If you need to shoot at 1600 or 3200 maybe you should try Neopan 1600 and expose according at the desired ISO. It may yield more pleasing results for you at those speeds if you are not a fan of the Ilford. I also recommend Tri X over Tmax in regards to grain.

Regarding the larger negative: Your grain will still be the same on the larger film size. But yes a print made from 35mm film would be enlarged more than 120 film to print at the same size so the grain would be probably more noticeable in a same size print from the smaller negative, especially in a larger print.

Just curious are you developing yourself, enlarger printing or film scanning? These will also have some impact on the results.
07-13-2015, 10:37 AM   #7
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For now I'm using lab in my city.
There are plans to try to do it myself (of course only B&W)
Will stay with TMax 400 now, maybe one roll I'll expose at ISO 800 and see what happens.
Why...?
Just becaus eit seems I'm missing only one stop to be able to handheld shots in my interiors.
Absolute max is f=2,4 and t=1/60, and I'm about 1-1,5 stops from correct exposure (accoriding to P67 TTL prism)
07-13-2015, 12:31 PM   #8
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Yup pushing the 400 a stop or 2 may be your best bet, that way you can stock up on 400 and just push a roll when you need to shoot without flash. If you regularly do portraiture indoors you should definitely invest use an off camera flash and pick up the 165mm LS lens so you can use a cable & a sync speed faster the 1/30th. You get the control of the light you want as well a a shutter fast enough to go hand held. There is also a 90mm LS lens that is a bit on the softer side but may be just what your looking for if using it for portraiture.

07-13-2015, 12:55 PM   #9
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To be honest, I'm rather amateur, just trying what current "hardware" is capable of.
I also have Nikon F4 with 85/1.4 AF-D - that one is lot faster, and also with SB-800. That beast have AF, AE so......

I don't have any flash for P67, I don't even know what should be used here, but I think I'll skip flash on this particular body, or (in distant future) use it with flash and leaf shuter lens......
Maybe I'll consider buying SMC 165/2.8 - don'tknow yet.

First - I need to shoot few rolls and see results.
07-13-2015, 05:02 PM   #10
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Welcome to the forum, enjoy both it and your photography in equal amounts.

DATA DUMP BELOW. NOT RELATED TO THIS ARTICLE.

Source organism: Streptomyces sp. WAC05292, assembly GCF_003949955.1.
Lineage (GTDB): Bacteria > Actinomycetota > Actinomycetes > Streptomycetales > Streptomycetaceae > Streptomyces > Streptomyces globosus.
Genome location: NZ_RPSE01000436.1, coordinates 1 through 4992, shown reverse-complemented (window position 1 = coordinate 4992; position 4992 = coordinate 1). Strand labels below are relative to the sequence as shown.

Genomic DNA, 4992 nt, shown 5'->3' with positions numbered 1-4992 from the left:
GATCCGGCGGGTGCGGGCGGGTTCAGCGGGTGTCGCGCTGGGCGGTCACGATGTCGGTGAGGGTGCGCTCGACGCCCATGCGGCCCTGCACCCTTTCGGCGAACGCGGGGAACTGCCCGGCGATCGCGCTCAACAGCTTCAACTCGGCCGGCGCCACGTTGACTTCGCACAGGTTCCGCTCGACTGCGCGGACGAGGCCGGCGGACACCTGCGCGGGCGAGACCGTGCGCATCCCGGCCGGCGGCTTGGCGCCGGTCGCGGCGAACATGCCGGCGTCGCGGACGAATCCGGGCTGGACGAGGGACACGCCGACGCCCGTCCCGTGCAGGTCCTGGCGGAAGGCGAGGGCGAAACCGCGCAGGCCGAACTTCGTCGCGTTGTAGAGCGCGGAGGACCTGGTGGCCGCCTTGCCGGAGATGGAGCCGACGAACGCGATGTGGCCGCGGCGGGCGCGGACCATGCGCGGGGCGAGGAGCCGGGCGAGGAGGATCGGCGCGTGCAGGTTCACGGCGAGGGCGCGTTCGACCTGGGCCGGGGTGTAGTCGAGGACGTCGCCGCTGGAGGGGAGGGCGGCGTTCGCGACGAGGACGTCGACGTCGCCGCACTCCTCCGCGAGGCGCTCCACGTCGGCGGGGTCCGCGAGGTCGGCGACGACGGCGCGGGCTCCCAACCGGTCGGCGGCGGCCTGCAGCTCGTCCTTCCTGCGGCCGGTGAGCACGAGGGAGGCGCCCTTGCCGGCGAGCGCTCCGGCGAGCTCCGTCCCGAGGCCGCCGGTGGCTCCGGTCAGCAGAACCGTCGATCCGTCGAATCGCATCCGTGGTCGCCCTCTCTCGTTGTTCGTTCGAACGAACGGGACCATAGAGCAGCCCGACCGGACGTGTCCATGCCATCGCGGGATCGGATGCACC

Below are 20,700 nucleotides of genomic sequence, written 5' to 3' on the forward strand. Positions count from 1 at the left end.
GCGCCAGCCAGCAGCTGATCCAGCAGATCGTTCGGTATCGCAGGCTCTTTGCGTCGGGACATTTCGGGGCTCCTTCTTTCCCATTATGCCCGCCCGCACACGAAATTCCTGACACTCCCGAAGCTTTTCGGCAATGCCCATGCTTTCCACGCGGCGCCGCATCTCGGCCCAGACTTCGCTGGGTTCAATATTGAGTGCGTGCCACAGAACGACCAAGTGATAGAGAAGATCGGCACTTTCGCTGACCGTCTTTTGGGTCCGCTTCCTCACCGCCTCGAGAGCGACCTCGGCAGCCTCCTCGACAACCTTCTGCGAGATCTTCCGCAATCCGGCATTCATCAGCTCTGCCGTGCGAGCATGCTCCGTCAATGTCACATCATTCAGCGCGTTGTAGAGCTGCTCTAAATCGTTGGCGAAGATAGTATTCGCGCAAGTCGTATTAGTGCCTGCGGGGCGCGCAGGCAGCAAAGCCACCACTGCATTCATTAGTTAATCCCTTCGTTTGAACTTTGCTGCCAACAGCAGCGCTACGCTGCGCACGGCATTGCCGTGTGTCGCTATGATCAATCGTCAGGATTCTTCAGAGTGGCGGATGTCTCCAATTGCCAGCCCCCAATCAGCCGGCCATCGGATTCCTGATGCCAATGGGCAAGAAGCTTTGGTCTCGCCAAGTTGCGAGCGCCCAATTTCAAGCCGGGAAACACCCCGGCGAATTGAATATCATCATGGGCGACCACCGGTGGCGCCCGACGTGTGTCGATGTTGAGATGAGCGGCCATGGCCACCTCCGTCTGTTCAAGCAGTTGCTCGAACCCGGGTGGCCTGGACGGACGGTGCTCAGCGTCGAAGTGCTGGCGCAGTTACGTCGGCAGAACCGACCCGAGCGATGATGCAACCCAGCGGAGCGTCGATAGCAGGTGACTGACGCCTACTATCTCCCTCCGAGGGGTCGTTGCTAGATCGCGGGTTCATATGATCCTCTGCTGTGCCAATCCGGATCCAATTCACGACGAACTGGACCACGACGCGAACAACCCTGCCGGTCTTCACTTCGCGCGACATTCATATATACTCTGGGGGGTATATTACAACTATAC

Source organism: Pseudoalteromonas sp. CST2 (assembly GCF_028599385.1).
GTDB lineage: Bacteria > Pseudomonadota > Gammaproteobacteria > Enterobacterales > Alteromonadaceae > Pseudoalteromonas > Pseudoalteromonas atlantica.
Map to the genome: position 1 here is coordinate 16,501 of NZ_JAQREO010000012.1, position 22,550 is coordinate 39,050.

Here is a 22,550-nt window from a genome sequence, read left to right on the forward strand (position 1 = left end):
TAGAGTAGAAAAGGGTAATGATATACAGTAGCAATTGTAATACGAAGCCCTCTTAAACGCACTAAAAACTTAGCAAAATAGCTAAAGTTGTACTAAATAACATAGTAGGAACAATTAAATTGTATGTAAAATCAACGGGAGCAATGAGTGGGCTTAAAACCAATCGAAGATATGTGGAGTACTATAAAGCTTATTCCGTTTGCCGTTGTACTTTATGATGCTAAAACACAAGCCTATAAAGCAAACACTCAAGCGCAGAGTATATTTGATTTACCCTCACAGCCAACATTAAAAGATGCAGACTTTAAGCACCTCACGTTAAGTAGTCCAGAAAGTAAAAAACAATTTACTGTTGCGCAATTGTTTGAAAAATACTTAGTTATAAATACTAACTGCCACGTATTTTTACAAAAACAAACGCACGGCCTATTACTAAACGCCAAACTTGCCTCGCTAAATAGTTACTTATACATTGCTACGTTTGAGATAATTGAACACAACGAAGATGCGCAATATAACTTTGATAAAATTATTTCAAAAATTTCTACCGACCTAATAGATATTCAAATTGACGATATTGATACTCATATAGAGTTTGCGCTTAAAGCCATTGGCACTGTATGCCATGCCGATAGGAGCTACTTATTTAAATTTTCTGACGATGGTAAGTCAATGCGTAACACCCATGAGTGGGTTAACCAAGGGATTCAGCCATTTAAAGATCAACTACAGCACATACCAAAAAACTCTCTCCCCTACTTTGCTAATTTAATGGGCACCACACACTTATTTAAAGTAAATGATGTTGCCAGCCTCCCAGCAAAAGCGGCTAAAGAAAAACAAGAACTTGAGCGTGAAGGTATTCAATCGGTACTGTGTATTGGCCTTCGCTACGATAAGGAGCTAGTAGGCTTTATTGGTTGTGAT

07-14-2015, 02:35 AM   #11
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I also have option to Buy S-M-C Takumar 55/3.5 cheap (? about $150) - is it worth it?
I've heard mixed opinions.
I don't care it is huge and heavy (that will even add stablity to camera).
I'm concerning opinion that it is not that shart at f=3,5.
And I would like to use it handheld, indoors so probably 1/30s and f=2,4 maybe even 1/15...... does it have sense? Or skip that lens?

---------- Post added 07-14-15 at 02:37 AM ----------

Hmm I cannot edit post, of course I mean "sharp" not shart and f=3,5 not 2,4.....
07-14-2015, 03:14 AM   #12
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T-Max 400 is very good. It's generally easier to find and cheaper than Tri-X, but I like both of those. I've seen very nice results from Ilford Delta 400 but I haven't tried it myself.
07-14-2015, 05:32 AM   #13
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Many of us have the F4 in either 45mm or 55mm, the prices on those have also dropped significantly over the years, for a lil extra money i'd recommend those over that one.. Maybe someone on here has owned the 3.5 and can speak to it. The larger draw backs I know of is that it seemed rather flare prone, and it uses a 100mm filter thread so you would end up purchasing expensive filters for just that lens as i doubt you have anything with that large of thread.

I think you will find plenty of options for that lens via online auction between 100-150 bucks so the price is ok but can be beat.
07-14-2015, 05:54 AM   #14
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OK, it have one more advantage:
It's available almost locally, so no shipping cost, no taxes etc etc.
Just local shipping for about $6-$7,maybe I can also ask for some lower price.... I saw 55/4 in similar price but in Japan, in that cases shipping will be a lot, also import taxes, VAT.....
I've asked for more photos of that lens and asked if both rear and front caps are present.
How about using it without filter at all?
I'm using Nikkor 14-24/2.8 all the time on D3/F4 without lens cap - because there is no cap for that beast (I mean standard cap)
07-14-2015, 06:51 AM   #15
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Right if you have import taxes that you incur that would also have an impact. Most of the listings online are japan/us and many had free shipping. You can point out to them the going rate is not quite what they are charging and see if they will flex a bit. Surely it will work without filter, just something to consider when purchasing lenses. Screw mount filters are commonly found up to 82mm and even at that size your looking at a $200 polarizer filter.